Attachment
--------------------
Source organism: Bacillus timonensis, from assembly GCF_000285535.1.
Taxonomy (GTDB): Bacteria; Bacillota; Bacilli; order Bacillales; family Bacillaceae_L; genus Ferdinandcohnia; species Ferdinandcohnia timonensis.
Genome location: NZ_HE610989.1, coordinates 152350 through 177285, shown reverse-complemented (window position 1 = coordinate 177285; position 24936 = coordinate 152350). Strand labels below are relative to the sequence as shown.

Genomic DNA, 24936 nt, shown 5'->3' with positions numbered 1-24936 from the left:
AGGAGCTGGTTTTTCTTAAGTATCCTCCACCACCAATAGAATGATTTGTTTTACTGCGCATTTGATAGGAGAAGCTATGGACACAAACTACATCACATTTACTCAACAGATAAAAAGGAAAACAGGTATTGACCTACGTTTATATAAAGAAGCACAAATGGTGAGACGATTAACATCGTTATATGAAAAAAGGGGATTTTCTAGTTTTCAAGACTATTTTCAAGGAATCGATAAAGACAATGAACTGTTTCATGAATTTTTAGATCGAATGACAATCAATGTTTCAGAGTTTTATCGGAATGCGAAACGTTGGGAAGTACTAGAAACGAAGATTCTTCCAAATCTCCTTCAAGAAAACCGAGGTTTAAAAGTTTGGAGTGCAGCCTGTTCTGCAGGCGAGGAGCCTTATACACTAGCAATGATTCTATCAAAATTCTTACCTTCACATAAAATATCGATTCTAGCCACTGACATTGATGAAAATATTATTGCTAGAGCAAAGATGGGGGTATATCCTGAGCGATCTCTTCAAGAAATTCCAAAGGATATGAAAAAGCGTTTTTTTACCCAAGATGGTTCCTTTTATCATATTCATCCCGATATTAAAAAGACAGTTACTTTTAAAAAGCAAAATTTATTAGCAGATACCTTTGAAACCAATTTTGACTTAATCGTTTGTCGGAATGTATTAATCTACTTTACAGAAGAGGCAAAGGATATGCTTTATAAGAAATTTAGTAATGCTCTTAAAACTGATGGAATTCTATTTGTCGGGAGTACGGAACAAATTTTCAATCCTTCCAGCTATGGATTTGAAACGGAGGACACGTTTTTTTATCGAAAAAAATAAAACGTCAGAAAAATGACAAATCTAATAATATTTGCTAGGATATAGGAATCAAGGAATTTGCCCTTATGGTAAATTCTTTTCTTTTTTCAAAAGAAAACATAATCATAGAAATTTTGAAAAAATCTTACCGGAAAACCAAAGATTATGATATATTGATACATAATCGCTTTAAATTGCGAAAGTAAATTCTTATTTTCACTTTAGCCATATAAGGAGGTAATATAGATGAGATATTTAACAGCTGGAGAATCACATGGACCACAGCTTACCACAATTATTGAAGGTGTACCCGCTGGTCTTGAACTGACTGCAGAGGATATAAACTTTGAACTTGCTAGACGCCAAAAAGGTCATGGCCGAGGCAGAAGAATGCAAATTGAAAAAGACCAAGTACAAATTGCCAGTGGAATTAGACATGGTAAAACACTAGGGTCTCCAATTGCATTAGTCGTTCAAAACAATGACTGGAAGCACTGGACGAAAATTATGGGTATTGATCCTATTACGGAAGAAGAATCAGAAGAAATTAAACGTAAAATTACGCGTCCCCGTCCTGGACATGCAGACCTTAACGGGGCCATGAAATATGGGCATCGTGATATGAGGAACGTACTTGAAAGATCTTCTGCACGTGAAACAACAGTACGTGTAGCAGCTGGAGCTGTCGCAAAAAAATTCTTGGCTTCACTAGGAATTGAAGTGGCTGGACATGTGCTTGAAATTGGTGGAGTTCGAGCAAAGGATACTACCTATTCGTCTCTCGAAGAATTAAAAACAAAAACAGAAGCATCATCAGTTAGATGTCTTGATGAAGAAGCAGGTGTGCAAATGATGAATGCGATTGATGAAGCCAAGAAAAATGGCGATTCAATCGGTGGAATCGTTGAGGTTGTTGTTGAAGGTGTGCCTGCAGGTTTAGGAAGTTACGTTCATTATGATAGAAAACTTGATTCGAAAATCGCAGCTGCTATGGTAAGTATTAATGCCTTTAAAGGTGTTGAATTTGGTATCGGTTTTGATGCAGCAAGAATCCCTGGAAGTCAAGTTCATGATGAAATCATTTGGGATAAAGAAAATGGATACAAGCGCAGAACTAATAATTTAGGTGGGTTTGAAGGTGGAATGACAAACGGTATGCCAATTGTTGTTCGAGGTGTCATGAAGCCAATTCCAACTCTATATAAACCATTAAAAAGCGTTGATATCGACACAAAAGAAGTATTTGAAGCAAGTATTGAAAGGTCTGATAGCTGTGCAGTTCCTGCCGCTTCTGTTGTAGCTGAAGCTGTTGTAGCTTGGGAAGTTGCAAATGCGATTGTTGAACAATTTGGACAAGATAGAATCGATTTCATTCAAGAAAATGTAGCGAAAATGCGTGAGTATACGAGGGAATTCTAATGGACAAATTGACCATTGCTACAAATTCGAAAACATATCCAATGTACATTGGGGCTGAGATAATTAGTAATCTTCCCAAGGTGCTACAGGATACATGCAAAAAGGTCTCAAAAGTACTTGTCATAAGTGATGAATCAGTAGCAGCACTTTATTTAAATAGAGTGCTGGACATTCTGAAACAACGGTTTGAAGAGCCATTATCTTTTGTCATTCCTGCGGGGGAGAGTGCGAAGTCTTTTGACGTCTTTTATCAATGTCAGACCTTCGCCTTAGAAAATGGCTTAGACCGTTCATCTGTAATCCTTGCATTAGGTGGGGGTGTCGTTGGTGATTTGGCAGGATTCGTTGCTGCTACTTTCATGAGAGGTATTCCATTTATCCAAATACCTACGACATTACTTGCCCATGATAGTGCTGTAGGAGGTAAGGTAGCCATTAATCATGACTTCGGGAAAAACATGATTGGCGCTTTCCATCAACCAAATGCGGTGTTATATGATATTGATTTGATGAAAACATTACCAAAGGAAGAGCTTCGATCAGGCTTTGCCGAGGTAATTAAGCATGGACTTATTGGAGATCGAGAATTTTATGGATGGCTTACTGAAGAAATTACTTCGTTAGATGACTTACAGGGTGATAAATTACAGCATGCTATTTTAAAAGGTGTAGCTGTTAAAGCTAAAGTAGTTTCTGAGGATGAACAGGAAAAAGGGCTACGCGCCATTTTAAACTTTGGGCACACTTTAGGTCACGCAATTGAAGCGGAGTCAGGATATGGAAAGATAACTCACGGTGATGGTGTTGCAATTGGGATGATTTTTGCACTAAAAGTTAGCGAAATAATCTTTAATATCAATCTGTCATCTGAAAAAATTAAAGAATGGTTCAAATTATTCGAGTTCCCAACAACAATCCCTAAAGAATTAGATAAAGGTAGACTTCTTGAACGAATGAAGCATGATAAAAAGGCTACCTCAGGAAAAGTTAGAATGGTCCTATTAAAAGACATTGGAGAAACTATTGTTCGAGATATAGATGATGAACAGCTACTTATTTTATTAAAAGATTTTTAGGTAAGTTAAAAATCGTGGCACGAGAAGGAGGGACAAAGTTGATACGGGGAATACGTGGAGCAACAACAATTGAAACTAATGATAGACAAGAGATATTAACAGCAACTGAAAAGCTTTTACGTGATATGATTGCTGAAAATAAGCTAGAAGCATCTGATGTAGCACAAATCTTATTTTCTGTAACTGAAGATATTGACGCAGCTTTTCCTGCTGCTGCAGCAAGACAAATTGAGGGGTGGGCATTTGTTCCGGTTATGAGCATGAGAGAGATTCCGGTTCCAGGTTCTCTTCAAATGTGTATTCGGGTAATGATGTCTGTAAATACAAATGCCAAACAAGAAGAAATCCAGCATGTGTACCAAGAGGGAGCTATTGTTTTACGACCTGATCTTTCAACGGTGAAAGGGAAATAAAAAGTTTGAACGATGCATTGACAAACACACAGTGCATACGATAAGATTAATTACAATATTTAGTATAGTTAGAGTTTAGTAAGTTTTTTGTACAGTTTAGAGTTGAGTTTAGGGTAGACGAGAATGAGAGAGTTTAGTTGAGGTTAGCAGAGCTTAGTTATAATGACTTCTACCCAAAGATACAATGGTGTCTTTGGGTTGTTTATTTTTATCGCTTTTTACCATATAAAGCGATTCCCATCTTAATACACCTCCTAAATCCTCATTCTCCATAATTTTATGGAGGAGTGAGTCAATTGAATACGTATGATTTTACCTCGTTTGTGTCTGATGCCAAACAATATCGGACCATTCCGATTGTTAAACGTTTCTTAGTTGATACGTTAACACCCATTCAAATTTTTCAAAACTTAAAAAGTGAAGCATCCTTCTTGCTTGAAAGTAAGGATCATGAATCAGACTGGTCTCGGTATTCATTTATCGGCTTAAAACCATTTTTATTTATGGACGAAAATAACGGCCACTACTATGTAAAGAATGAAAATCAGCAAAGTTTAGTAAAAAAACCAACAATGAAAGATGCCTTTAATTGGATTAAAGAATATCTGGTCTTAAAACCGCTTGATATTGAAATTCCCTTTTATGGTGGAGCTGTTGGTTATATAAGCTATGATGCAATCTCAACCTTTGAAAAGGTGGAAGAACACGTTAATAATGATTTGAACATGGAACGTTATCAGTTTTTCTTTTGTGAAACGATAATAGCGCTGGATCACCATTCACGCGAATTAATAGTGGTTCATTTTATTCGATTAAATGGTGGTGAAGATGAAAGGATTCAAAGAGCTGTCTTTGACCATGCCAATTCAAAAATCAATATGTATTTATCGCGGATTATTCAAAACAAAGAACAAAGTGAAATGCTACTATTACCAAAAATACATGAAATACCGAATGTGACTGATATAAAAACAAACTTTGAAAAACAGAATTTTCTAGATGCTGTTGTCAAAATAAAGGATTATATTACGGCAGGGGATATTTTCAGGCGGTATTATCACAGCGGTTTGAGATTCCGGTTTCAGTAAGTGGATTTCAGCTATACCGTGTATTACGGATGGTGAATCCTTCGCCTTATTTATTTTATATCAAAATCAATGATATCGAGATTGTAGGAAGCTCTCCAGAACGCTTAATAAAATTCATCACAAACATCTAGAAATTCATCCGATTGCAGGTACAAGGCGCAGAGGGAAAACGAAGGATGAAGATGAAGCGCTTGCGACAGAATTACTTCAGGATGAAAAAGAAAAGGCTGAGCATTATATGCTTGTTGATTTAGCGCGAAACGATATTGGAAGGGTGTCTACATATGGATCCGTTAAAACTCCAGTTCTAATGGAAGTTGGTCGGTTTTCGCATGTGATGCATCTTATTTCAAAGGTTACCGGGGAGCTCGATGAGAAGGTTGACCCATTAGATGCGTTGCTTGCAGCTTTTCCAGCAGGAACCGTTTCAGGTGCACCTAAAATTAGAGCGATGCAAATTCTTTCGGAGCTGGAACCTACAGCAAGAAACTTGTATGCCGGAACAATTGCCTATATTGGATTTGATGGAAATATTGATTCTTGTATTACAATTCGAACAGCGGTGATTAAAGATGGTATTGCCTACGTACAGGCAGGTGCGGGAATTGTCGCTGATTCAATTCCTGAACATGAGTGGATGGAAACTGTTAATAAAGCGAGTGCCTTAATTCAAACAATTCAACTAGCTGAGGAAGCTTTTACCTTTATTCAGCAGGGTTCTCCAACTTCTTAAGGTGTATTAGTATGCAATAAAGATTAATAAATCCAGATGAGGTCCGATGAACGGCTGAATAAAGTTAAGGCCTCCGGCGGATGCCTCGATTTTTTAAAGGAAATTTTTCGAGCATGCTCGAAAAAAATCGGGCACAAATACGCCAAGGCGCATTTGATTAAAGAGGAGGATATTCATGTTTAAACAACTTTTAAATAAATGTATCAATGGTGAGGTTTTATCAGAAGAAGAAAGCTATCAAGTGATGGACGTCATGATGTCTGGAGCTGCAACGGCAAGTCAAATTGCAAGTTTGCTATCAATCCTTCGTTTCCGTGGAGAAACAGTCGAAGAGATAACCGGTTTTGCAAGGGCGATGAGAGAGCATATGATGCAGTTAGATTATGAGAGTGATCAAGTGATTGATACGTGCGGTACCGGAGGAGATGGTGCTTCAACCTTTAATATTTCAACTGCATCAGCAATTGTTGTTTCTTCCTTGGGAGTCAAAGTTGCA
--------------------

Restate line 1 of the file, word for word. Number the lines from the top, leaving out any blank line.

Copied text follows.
Source organism: Bacillus timonensis, from assembly GCF_000285535.1.